The South can boost prosperity

The South may abound in sunshine, but when it comes to economic freedom, the region is mixed, according to the 2008 U.S. Economic Freedom Index from the Pacific Research Institute. The Index measures how friendly or unfriendly each state’s government policies are toward free enterprise and consumer choice.

Only Virginia, which placed ninth, ranks in the top 10 for economic freedom. Georgia makes a strong showing at number 11, up from 19 in 2004. South Carolina dropped from 13 in 2004 to a still respectable 17 in 2008. Florida is down from 22 to 28, West Virginia fell from 32 to 38, and North Carolina dropped from a mediocre 24 to a dismal 36. The latter two results are important to keep in mind as their two gubernatorial races unfold.

On the other hand. Alabama improved from 25 in 2004 to a strong 16. Likewise, Mississippi places 19, up from 28 in 2004. Tennessee lost three places, to 29, and Kentucky dropped one place to 40 in 2008. That is better than New York — dead last since 1999 – – and better than the Northeast in general, which tends to have the least economic freedom. But it is still a far cry from number one South Dakota.

The economic freedom rankings derive from a comprehensive evaluation in each state of fiscal, judicial, and regulatory indicators such as tax rates, state spending, occupational licensing, environmental rules, income redistribution, tort reform, and prevailing-wage laws, to name a few. A state’s tax policy looms large.

South Carolina caps automobile sales taxes at $300, but charges personal property tax on the value of cars. Alabama has one of the lowest property tax rates in the count&, but imposes high taxes on sales and public utilities. Public utility taxes are low in Arkansas, but income taxes remain high.

Virginia’s top-10 rank is largely driven by its small welfare sector, while Georgia gets high marks for its fiscal and regulatory structure. But both states have relatively large governments, which pulls down their rankings. Indeed, in the region, only South Carolina ranks favorably in government size. South Carolina’s ranking is also buoyed by its small welfare sector, which is true for half the other southern states.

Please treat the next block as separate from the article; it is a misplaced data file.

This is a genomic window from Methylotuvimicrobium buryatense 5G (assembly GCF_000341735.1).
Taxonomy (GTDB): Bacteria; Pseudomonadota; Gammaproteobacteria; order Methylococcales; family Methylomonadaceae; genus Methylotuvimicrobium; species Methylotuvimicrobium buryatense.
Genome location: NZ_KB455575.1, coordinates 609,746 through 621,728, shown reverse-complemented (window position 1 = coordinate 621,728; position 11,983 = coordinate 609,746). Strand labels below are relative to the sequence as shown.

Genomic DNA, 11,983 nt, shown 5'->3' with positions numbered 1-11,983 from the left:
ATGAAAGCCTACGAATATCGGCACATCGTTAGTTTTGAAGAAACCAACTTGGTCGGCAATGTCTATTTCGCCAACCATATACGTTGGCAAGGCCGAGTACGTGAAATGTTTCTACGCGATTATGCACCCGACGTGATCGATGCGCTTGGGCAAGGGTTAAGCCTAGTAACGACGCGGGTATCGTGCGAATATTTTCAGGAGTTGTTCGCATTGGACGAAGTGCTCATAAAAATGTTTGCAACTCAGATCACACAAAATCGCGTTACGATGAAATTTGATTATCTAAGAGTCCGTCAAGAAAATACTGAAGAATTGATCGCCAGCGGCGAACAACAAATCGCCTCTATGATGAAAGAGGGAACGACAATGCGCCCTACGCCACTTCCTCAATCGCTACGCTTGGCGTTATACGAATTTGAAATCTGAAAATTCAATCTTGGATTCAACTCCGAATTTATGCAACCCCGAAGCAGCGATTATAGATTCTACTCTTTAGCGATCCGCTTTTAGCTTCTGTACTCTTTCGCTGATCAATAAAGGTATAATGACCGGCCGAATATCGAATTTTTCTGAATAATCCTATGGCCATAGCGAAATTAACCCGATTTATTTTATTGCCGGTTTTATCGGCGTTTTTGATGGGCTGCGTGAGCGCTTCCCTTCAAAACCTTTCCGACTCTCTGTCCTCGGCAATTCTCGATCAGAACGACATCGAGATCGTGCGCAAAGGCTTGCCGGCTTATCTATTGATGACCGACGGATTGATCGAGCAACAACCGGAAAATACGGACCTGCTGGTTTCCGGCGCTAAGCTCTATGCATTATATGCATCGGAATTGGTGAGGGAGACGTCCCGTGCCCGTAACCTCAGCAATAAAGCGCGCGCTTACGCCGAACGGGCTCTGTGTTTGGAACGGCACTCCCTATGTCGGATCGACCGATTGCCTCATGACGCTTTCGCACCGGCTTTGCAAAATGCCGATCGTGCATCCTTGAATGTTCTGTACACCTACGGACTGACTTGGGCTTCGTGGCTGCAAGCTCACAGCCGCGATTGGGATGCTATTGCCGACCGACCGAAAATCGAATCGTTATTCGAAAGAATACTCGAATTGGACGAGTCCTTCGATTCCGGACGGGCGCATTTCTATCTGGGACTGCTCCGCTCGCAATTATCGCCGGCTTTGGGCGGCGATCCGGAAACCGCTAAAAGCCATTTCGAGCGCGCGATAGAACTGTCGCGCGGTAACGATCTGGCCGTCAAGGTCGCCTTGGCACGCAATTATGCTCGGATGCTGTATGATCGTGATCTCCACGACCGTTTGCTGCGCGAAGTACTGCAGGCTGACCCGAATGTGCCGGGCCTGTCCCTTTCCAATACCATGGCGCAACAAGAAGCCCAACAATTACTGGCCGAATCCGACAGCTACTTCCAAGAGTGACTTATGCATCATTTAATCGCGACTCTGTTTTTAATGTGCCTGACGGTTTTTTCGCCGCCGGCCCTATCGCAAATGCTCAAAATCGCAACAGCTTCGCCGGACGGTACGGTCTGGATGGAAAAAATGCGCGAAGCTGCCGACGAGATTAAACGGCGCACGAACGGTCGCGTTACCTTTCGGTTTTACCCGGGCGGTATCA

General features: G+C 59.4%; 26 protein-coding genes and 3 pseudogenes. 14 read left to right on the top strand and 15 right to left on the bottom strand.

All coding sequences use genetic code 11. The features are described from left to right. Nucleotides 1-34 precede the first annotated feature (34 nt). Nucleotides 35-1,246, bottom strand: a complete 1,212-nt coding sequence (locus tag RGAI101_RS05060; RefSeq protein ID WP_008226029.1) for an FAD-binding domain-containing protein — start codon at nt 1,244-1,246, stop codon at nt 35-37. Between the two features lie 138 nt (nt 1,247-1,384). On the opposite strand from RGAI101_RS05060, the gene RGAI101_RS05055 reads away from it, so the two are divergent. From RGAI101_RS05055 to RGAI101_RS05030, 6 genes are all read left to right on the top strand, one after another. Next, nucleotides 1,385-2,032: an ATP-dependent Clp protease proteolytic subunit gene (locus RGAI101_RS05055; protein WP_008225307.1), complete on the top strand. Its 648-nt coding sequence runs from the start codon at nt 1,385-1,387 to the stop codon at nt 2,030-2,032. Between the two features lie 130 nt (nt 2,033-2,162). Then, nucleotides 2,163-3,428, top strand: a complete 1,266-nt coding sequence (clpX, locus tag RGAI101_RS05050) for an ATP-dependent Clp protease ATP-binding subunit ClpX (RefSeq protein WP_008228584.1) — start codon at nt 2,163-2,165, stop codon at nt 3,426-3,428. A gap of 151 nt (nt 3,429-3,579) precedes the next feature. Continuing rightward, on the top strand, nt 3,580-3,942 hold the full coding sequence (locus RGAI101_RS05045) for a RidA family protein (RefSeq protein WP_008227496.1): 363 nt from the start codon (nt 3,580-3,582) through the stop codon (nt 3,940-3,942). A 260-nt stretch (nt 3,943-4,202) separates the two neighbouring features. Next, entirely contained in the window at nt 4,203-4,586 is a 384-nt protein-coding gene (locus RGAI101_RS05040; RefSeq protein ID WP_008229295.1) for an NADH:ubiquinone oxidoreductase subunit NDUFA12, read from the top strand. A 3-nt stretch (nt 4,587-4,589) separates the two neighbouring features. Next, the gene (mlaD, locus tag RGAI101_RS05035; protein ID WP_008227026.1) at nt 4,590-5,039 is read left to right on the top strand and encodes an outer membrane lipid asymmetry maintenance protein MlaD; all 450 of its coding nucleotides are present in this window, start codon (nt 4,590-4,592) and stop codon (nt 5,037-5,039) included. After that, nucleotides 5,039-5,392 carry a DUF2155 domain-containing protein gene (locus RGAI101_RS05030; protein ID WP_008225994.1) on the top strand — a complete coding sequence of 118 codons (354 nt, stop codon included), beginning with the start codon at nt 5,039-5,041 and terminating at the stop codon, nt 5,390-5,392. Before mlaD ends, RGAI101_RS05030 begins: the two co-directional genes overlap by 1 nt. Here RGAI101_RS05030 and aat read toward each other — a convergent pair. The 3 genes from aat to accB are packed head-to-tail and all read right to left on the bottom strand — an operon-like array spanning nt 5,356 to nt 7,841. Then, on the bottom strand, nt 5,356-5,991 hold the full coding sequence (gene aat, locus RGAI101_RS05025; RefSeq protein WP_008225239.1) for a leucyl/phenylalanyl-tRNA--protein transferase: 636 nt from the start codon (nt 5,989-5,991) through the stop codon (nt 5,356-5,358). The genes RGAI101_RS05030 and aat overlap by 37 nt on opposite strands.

All states could learn from 2008 frontrunner South Dakota, which placed 15 in 2004. South Dakota has no corporate income tax, no personal income tax, no personal property tax, no business inventory tax, and no inheritance tax. South Dakota has the lowest cost of doing business, according to the Milken Institute.

The South could also leam from states in the Great Plains and Rocky Mountains, which tend to have the most economic freedom. Colorado, Kansas, Oklahoma, Utah, and Wyoming all rank in the top 10. Their better performance derives from lower government expenditures, particularly welfare spending. The Upper Midwest is also experiencing a renaissance of economic freedom. Minnesota shot up 18 places, from a lowly 44 in 2004 to a much stronger 26.

Economic freedom has a direct impact on the pocketbook. In 2005, per-capita income in the 15 most economically free states grew 3 1 percent faster than in the 15 states with the lowest levels of economic freedom. Also in 2005, the 15 most free states saw their general fund tax revenues grow at a rate more than 6 percent higher than the 15 states with the least economic freedom. In other words, economic freedom benefits workers, businesses, and governments.

Economic freedom also influences where people seek jobs and businesses locate. According to United Van Lines, many people are moving to South Dakota. In contrast, people are fleeing sunny California. which ranks 47 in economic freedom.

Migration motivated by economic freedom will also impact congressional apportionment following the 2010 census. For example, current projections have California losing a congressional seat due to a mass exodus.

Every state in the South outranks California, but the region could be much stronger. Like California, the South has natural assets like a pleasant climate. But the region could draw more workers, investors, consumers, and entrepreneurs by expanding economic freedom. That will boost prosperity for everyone in the region and set a strong example for the rest of the nation.

Nothing contained in this blog is to be construed as necessarily reflecting the views of the Pacific Research Institute or as an attempt to thwart or aid the passage of any legislation.

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